While Tom Sietsema toured the country in search of America’s best food cities, we collected and tested signature recipes from notable restaurants he dined in along the way.
This riff on a classic recipe from Florina, a region in northwestern Greece, embodies the country’s love of stuffed foods, says William Wright, head chef of Helen Greek Food and Wine in Houston.
This version of New Orleans’s official cocktail is on the reserve list at Cure, one of the city’s top-shelf bars, and that means it’s made with some hard-to-find or expensive ingredients.
This popular, hearty plate at Dove’s Luncheonette in Chicago is an outstanding and original take on chicken-fried steak.
A classic French dish rethought at Convivial in Washington, where chef Cedric Maupillier steams and slices the leeks before tossing them with mustard vinaigrette before shaping the salad into a round cake.
San Francisco’s Zuni Cafe follows the same basic recipe from Judy Rodgers’s 2002 “Zuni Cafe Cookbook” that you see here. Almost equal parts whipped cream and granita, it remains not overly sweet and quite refreshing.
These crisped, salty and savory slices of fennel from Philadelphia’s Vetri make a terrific and unusual hors d’oeuvre.
This elegant take on the classic low-country sausage-and-shrimp stew, from the Obstinate Daughter near Charleston, S.C., contains a generous amount of cream, turning it into a rich chowder.
Chef William Wright of Helen Greek Food and Wine in Houston makes this corn bread as a stuffing base for several of his restaurant’s recipes, including the Blistered Banana Peppers With Cheese (above).
A customer’s special request and a wealth of green ingredients on hand, including cucumber, jalapeño pepper, mint and arugula, led to this refreshing and beautiful cocktail from Los Angeles barman Christiaan Rollich.
Grilling okra, then pairing it with a variety of thinly sliced peppers, a bit of homemade soft cheese (easy!) and pimenton-laced peanuts makes this salad from Herbsaint in New Orleans a true standout.
When it’s executed properly, as at Katz’s Delicatessen in New York, this classic beverage should display three colors: a dark chocolate brown near the bottom, a lighter chocolate brown in the middle and a beige, foamy head.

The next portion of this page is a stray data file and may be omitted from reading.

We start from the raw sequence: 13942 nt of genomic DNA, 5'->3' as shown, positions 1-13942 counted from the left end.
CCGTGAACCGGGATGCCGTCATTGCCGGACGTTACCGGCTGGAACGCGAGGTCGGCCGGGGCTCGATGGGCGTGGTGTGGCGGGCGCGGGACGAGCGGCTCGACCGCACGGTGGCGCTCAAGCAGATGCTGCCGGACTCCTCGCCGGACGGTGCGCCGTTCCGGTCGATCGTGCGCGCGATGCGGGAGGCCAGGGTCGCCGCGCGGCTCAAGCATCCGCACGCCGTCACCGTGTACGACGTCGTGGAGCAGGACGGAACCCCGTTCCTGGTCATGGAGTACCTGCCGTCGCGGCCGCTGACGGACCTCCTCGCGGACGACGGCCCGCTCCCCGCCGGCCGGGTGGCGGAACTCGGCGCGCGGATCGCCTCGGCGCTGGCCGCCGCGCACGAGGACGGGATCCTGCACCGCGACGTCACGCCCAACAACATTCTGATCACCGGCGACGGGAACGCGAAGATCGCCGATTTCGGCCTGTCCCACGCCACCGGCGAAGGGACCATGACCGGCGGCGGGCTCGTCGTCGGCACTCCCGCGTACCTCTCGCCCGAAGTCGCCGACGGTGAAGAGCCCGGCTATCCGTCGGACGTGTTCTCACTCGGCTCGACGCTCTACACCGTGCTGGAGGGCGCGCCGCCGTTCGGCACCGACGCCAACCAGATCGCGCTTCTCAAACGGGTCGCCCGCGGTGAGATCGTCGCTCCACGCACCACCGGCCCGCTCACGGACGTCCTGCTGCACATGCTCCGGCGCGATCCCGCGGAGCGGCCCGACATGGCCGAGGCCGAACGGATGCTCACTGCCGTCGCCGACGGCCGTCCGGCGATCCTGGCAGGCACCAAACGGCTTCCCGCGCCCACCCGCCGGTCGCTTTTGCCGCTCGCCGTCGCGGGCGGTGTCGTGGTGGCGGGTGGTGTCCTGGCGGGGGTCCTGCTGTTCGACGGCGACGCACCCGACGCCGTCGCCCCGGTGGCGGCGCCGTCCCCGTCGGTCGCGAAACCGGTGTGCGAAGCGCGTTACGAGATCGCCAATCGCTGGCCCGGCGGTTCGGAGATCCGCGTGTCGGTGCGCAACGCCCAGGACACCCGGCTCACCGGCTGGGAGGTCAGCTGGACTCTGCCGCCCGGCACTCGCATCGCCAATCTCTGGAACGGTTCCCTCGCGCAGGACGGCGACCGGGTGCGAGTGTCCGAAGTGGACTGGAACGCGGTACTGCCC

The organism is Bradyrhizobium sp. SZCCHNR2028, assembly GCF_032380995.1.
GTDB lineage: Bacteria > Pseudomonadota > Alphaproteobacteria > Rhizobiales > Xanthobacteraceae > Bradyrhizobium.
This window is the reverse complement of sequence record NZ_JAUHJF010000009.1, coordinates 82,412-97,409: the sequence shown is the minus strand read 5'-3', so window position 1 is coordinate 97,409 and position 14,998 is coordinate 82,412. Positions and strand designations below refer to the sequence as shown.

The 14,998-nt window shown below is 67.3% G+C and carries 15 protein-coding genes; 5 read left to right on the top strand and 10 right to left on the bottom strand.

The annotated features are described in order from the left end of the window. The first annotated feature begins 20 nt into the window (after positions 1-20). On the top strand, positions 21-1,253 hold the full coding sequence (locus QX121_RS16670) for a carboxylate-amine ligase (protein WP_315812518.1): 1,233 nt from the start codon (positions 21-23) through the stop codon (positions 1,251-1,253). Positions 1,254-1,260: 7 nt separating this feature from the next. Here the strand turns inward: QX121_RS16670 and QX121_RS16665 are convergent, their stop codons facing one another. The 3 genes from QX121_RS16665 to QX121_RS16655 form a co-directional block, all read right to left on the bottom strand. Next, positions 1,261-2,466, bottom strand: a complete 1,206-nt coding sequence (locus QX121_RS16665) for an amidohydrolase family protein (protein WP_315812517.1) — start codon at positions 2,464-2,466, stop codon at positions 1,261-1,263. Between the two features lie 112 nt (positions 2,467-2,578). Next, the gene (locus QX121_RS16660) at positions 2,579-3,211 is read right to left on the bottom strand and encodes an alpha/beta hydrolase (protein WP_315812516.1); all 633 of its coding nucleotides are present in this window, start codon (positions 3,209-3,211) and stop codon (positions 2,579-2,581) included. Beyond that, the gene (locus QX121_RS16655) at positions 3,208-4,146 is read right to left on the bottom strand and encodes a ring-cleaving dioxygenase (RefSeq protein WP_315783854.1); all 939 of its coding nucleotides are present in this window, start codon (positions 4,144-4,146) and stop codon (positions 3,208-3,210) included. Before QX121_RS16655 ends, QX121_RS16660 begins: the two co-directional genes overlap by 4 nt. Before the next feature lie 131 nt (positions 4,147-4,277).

Pickled celery, a sherry-shallot reduction and toasted hazelnuts elevate this dish, from a.kitchen in Philadelphia, beyond your typical chicken salad.
Ten-year-old brandy, bitters and house-made limonada make for a distinctive, smoky cocktail at Topolobampo in Chicago, where it is shaken at the table.
The fresh masa ground each day to make tortillas at Sean Brock’s Minero in Charleston, S.C. is also used to make the creamy, satisfying base of this reinvented low-country dish.
This is the signature dessert at Chicago Cut Steakhouse. The intensity of the mint makes the dish.
This egg-topped, yogurt- and spice-accented potato masala is a common breakfast dish in Parsi cuisine. Anita Jaisinghani of Pondicheri, a restaurant and bake shop in Houston, learned to make the dish as a child by watching her Parsi friend’s mother in the kitchen.
The roots of this dish, which has become a signature at Rustic Canyon Wine Bar and Seasonal Kitchen in Santa Monica, Calif., begin with Jeremy Fox’s tryout for executive chef.
This dish is one of the many reasons diners stand in line at Screen Door in Portland, Ore. Crack open the hush puppies, and you’ll find smoked cheddar and bacon in the fluffy centers. They’re drizzled with a spicy syrup.
The fresh, spicy and complex qualities of this drink at Barmini in Washington were inspired by trips to Scandinavia and Thailand.
This dessert has been served at Vidalia since the downtown Washington restaurant opened, more than 23 years ago.